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My earliest memories are associated with World War II


Having to work hard on the family farm
Jan Klein Scientist
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I was born on a farm.  My father was drafted into the German army before... when the war started, which means I have... and he never returned back... so I have practically not know... I don't remember him. So it was run by my mother. We had a... it was a small farm, about seven hectares. We had a few cows and so it was... it meant that all the children who lived on the farm, and there were two brothers and two sisters, that all of us had to work on the farm otherwise it could not.. we could not live. So in the fields, in the farmyard, in the garden, in the orchard, we were fully busy with various chores and work that needed to be done. The... we went to school but when I came home from school, especially in the summer, there usually was a note on the table saying your lunch is in the oven, take Zora... Zora was the very wise cow... and come in such and such field and join us. So there I worked doing all that a child can do, depending on the age, until the dusk fell, then quickly do some homework and then to bed. And that was six days a week. On Sunday we would have to go to the church in the morning and the only time we had for ourselves was in the afternoon... Sunday afternoon. And I remember how we envied other children who were not born on a farm, they had... we could hear them screaming from the creek and having a lot of fun while we were working. But, I think, it had influenced me to a great degree too. I don't know whether... people say people are workaholic, I don't know whether there are endorphins in... released by working hard but certainly from that age on, until now, I got used to working very hard and it didn't... I cannot actually live without working. So it had some good effects, I think, also. But it was hard time that has had an impact on me.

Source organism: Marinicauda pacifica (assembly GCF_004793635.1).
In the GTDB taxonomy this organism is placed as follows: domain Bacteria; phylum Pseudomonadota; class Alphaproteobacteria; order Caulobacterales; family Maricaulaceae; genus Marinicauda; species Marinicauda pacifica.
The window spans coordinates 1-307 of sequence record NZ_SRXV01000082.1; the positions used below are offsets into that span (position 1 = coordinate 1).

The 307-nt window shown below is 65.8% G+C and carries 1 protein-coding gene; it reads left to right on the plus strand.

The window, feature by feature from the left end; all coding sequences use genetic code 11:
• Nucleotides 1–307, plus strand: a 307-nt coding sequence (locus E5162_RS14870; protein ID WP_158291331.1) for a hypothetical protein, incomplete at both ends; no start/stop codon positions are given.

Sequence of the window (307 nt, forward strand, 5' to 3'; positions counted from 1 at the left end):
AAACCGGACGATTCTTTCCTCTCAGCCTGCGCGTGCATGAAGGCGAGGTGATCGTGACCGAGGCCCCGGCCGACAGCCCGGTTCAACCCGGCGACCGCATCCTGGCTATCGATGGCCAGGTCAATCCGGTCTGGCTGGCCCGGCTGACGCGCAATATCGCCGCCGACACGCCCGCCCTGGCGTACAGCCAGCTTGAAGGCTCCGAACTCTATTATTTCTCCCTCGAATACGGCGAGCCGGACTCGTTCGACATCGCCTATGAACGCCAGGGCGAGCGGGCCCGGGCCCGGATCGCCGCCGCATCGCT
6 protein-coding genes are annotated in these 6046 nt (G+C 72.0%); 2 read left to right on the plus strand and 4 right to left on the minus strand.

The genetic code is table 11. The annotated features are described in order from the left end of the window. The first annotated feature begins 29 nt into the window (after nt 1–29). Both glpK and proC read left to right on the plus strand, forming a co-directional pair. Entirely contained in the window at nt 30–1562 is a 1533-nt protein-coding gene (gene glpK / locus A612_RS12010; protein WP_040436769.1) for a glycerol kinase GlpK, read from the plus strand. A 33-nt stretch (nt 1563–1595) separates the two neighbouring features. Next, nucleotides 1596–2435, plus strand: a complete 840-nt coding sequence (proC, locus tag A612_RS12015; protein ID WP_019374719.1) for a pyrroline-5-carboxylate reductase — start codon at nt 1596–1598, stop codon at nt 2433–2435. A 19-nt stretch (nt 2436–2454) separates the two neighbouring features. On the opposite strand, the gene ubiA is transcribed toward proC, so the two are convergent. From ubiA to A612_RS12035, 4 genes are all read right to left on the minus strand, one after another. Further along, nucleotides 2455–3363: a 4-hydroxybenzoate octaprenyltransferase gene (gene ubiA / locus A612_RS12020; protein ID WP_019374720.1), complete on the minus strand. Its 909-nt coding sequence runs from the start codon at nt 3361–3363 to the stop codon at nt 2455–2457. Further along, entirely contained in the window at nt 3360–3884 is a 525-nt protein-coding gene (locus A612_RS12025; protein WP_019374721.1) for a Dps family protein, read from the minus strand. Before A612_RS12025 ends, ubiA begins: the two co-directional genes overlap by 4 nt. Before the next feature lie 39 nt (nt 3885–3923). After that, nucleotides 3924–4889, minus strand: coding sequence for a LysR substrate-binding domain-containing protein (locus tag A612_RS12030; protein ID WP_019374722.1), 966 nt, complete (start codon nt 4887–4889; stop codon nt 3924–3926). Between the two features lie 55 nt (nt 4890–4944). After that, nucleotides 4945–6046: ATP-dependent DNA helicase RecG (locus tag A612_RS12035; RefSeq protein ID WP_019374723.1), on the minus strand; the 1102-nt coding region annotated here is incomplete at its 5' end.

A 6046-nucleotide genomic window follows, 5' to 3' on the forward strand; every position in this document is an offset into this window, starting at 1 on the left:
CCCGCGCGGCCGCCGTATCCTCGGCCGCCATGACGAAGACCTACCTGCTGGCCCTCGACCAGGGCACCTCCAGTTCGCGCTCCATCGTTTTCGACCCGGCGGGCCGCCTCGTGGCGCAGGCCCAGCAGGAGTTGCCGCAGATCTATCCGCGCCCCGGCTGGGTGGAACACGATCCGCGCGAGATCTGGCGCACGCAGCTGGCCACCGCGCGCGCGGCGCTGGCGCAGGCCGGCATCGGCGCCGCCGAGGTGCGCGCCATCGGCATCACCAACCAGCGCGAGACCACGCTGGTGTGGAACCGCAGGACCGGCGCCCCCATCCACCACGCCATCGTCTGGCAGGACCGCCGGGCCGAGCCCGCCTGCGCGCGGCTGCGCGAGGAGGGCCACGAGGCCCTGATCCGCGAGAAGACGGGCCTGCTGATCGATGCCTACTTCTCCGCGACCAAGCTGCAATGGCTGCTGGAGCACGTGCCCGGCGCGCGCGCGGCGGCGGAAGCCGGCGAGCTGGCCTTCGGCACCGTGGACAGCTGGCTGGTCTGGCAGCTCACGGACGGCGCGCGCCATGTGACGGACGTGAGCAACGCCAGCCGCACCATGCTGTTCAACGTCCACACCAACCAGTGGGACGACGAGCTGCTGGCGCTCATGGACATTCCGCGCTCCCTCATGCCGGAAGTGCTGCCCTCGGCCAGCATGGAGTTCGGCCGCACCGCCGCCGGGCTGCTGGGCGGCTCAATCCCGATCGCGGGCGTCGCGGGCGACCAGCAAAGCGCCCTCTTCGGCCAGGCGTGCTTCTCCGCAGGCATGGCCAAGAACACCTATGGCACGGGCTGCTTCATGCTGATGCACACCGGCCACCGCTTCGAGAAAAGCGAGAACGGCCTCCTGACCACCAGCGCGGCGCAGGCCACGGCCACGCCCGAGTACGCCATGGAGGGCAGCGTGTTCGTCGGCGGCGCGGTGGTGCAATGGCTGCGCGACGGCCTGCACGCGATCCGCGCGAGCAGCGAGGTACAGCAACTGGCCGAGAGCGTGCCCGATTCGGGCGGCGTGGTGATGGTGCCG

Born in 1936, Jan Klein is a Czech-American immunologist who co-founded the modern science of immunogenetics – key to understanding illness and disease. He is the author or co-author of over 560 scientific publications and of seven books including 'Where Do We Come From?' which examines the molecular evolution of humans. He graduated from the Charles University at Prague in 1955, and received his MS in Botany from the same school in 1958. From 1977 to his retirement in 2004, he was the Director of the Max Planck Institute for Biology at Tübingen, Germany.

Listeners: Colm O'hUigin

Colm O'hUigin is a senior staff scientist at the US National Cancer Institute. He received his BA, MSc and PhD at the Genetics Department of Trinity College, Dublin where he later returned as a lecturer. He has held appointments at the Center for Population and Demographic Genetics, UT Houston, and at the University of Cambridge. As an EMBO fellow, he moved in 1990 to the Max Planck Institute for Biology in Tübingen, Germany to work with Jan Klein and lead a research group studying the evolutionary origins of immune molecules, of teeth, trypanosomes and of species.

Duration: 3 minutes, 31 seconds

Date story recorded: August 2005

Date story went live: 24 January 2008